[Guest Post] Kel-Tec P-11 Review

Steve Johnson
by Steve Johnson

[ I am pleased to present this guest post was written by Bill Lester.]

I’ve been a revolver guy for most of my twenty-eight years as a shooter but have had a love/hate relationship with small frame .38, .357 and .44 wheelguns for longer than some of you may have been alive. They’re great from a concealment and reliability standpoint but are somewhat lacking in ammo capacity and shootability. In the wake of the terrible Omaha Nebraska mall shooting a couple years ago, I began to think about getting a CCW with increased capacity compared to the snubbies I usually carry. What if I needed to lay down a few rounds of suppressive fire to allow my family to escape danger? A five shooter doesn’t leave much capacity for that. But I still needed something small enough that I had no good excuse not to carry in with me at all times. The homework began and I settled on the subject of this post, Kel Tec’s P-11 in 9x19mm.

Overall dimensions of the P-11 are essentially the same as a S&W J-frame with 2-in. barrel and neoprene boot grips. Loaded weight is about 21 ounces. Depending on which magazines you have, capacity is 10 or 12 rounds plus one in the chamber. That’s quite an improvement over a small frame .38! The P-11 will also accept even higher capacity magazines intended for the service-size S&W 5900-series pistols, although concealment suffers because the mags stick out from below the grip frame. You could carry a flush fitting Kel Tec mag in the gun with reloads using larger S&W mags to maximize both concealment and firepower. The P-11 disappears in a pocket holster and cargo shorts. Carried in a belt slide, the pistol’s minor dimensions make it easy to forget you’re armed.

The P-11 is true double action only (DAO) and will give you a second strike on stubborn primers. I personally believe this is an overlooked advantage compared to many other autoloaders. Over the years I’ve experienced a few light primer hits and in every instance they ignited with a second strike of the firing pin. If it would occur again during a defensive shooting, which do you think will be faster – pulling a P-11′s trigger again or racking the slide on other designs without second strike capability? Something to think about.

How does the P-11 shoot? In my opinion, very well for such a small handgun. The target shown above consisted of the last seven rounds I had on my first range session with the pistol. Ammo was WWB 147-grain JHP. I fired using an Isosceles hold with the target 20 feet away. The flyers at one and eight o’ clock are a common phenomena with this pistol. Regardless of the specific load used, a couple of shots out of every magazine usually end up straying from the rest. Nevertheless, group size is still smaller than my hand at a distance greater than many rooms measure in length. That’s plenty accurate enough for my needs. There are 700-750 rounds through my P-11, consisting of WWB 115-gr. FMJ’s, 115- and 147-gr. JHP’s, Federal 115-gr. JHP’s, Remington-UMC 124-gr. FMJ’s and Black Hills 115-gr. +P JHP’s. Some people have complained that their Kel Tec pistols are less than fully reliable out of the box and recommend a so-called “fluff n’ buff” to improve function. I’ve experienced no malfunctions of any kind and have done nothing to my pistol except clean and lubricate it.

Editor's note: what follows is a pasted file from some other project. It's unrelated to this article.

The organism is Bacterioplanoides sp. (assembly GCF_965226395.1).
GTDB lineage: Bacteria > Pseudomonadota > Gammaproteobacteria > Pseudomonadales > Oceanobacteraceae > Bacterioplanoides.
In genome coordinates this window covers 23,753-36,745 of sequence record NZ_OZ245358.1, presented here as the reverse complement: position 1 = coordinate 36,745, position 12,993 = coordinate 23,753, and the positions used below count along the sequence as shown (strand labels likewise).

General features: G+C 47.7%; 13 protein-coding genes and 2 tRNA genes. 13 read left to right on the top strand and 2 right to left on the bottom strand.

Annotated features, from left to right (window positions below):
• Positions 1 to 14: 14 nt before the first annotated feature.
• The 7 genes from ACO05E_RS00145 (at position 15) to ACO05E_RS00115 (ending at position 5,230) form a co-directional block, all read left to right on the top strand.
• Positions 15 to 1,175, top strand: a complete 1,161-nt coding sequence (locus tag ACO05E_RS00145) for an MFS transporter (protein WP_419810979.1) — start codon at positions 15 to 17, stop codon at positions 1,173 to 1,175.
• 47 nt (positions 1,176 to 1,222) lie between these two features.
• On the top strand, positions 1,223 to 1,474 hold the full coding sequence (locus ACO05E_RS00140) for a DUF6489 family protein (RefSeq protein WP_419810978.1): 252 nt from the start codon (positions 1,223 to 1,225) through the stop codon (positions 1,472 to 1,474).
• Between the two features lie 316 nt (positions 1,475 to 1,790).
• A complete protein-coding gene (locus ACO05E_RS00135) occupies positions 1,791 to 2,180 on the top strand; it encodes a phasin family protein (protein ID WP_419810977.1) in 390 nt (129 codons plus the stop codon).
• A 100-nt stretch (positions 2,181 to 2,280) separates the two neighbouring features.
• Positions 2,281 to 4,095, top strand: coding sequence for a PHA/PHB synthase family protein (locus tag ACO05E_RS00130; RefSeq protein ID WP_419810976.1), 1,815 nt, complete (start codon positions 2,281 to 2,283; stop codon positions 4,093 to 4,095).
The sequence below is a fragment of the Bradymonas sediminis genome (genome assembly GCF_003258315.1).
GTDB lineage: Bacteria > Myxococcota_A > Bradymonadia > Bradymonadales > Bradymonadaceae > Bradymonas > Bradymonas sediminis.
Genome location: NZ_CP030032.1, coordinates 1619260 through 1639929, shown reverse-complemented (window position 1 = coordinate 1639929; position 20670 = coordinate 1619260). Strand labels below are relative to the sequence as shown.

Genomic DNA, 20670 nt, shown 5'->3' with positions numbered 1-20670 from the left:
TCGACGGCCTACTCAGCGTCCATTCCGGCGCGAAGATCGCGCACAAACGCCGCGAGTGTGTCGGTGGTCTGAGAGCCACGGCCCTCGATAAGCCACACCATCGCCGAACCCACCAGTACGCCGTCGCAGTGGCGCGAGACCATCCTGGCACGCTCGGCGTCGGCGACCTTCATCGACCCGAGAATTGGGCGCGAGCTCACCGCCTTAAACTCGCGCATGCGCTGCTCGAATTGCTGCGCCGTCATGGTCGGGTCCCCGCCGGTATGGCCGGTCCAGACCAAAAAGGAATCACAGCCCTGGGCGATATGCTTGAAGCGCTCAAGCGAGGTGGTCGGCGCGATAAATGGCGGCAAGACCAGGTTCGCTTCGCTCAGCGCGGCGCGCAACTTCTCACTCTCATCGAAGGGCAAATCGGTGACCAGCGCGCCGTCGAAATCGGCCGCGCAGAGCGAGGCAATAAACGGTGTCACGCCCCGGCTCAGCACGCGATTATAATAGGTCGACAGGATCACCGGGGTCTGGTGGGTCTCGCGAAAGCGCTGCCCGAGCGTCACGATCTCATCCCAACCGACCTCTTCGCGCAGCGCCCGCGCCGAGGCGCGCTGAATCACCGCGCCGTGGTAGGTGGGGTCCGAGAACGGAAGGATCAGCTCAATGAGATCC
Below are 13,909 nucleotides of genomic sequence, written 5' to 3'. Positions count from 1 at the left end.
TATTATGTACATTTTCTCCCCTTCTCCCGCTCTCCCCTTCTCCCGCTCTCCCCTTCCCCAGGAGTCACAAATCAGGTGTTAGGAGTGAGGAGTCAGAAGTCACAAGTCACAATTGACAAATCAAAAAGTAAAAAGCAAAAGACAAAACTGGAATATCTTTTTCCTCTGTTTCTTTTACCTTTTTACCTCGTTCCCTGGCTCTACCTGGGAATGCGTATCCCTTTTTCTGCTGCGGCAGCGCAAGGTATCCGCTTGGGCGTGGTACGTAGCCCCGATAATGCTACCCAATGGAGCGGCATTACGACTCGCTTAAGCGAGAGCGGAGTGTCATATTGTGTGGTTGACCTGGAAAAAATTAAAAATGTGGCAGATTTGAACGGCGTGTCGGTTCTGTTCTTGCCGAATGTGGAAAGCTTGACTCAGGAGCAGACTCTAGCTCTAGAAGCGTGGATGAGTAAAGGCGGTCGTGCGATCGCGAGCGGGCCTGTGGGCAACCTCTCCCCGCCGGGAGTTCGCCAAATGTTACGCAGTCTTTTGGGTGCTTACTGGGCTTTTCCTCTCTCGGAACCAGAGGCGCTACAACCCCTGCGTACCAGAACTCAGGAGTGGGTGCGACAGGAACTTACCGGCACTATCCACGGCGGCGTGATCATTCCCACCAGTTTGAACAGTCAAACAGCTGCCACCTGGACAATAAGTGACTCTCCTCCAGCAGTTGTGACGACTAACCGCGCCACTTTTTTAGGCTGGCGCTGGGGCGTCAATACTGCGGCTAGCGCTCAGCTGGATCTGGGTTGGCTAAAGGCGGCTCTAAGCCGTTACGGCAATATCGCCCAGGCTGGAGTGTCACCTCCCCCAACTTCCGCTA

Felt recoil and muzzle lift are quite comparable to what you’d experience with a steel 5-shot .38 using +P loads. The P-11 isn’t the kind of handgun you’d want to shoot all day but it isn’t going to draw blood either. The only real discomfort I’ve experienced was after installing a factory magazine extension. There is a small gap between the bottom of the mag body and the extension. Under recoil, I experience an unpleasant pinch after firing 8-9 consecutive rounds. Overall control is improved somewhat using the mag extension, so there is some gain for the pain. A definite plus for guys like me with meaty hands, the P-11′s recoiling slide doesn’t bite the web between thumb and forefinger. That’s more than I can say for the majority of small autos I’ve fired.

Overall I think the Kel Tec P-11 is a real winner in the small CCW category. It’s easy to conceal, provides a substantial number of ready rounds, and has proven to be both reliable and accurate. With suggested retails starting less than $350 for a blued slide example like mine, how can you go wrong?

Steve Johnson
Steve Johnson

I founded TFB in 2007 and over 10 years worked tirelessly, with the help of my team, to build it up into the largest gun blog online. I retired as Editor in Chief in 2017. During my decade at TFB I was fortunate to work with the most amazing talented writers and genuinely good people!

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  • Jean Jean on Jan 28, 2011

    I agree completely with the article but I'm biased. I have a Kel Tec 9mm and it is my carry concealed carry gun. I do the certification class in my state and that is what I carry for my everyday carry (where I'm allowed of course which is not much!) I think a primary gun needs to be something like this- a 380/9mm/.38 that is concealable and that you can carry with you at all times because the #1 rule about guns is to have one when you need one and the Kel Tec is small enough, reliable enough, and affordable enough to have when you need it. Good job on the review!

  • Evan Cargill Evan Cargill on May 09, 2011

    Do not waste your money on kel tec products. I work at a gun store and I see alot of guns come through our store. The cheapest pos is the kel tec. If I never want return business from a customer, the quickest way is to sell them a kel tec. The pistols exibit multiple problems. Your conceal carry gun is like a life insurance policy. Don't put your life in the hands of the people at kel tec. If you want a gun that works, buy a Colt, Sig, or a Glock.